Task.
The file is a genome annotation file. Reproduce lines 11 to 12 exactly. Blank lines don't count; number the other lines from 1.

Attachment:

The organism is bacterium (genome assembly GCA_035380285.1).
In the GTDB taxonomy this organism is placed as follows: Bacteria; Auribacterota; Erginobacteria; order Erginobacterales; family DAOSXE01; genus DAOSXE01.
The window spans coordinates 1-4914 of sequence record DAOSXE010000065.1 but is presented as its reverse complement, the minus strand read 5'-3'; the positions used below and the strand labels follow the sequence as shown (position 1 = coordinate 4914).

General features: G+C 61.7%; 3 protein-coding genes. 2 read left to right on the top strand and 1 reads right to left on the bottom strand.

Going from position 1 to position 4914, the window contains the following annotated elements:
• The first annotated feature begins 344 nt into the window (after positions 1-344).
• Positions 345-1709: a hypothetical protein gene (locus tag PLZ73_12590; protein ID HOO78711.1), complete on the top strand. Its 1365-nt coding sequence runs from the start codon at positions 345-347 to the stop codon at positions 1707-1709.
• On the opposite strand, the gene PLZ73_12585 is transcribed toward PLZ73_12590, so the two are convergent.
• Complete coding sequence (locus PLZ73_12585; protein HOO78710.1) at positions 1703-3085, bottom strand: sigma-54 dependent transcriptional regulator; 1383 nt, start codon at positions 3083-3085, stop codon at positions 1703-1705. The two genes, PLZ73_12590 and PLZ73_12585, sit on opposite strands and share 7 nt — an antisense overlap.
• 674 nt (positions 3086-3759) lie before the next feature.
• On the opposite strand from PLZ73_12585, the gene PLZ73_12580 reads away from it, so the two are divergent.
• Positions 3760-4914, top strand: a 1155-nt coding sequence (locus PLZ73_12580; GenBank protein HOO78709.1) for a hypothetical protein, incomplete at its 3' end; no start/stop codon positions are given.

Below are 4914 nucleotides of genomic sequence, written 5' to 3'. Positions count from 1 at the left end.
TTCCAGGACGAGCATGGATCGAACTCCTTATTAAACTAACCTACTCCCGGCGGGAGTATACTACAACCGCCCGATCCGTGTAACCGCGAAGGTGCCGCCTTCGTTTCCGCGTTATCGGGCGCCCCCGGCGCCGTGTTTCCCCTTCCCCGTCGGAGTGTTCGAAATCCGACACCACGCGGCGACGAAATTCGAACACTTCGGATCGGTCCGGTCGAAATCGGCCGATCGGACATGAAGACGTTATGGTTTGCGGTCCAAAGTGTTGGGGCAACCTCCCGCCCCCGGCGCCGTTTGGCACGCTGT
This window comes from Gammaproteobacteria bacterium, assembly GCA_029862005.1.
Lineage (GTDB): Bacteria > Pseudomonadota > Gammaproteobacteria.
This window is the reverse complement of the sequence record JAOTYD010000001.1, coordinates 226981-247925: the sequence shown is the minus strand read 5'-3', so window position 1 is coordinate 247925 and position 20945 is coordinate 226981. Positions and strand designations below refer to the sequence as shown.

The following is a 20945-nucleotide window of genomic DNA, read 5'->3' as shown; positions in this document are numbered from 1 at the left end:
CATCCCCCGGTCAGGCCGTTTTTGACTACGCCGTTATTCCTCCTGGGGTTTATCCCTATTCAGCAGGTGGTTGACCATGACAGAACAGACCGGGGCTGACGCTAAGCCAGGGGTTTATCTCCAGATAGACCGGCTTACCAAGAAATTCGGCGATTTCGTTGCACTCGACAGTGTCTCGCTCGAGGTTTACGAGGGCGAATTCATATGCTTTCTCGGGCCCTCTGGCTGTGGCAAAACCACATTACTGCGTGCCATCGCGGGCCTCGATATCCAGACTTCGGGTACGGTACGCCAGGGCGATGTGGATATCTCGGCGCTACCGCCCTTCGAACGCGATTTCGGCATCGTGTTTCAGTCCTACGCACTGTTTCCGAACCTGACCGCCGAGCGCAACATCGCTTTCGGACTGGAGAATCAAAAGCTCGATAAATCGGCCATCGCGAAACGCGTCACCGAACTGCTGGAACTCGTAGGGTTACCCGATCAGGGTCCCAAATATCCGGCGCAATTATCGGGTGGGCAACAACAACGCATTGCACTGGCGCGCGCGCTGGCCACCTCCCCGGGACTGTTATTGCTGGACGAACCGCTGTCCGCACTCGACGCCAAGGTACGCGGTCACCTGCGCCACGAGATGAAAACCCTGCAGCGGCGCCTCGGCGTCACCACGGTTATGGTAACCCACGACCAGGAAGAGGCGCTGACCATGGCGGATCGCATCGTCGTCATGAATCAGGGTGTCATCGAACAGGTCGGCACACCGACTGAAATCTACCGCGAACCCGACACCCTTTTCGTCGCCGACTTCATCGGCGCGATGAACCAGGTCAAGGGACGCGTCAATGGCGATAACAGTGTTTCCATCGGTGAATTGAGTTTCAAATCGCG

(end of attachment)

• On the opposite strand from PLZ73_12585, the gene PLZ73_12580 reads away from it, so the two are divergent.
• Positions 3760-4914, top strand: a 1155-nt coding sequence (locus PLZ73_12580; GenBank protein HOO78709.1) for a hypothetical protein, incomplete at its 3' end; no start/stop codon positions are given.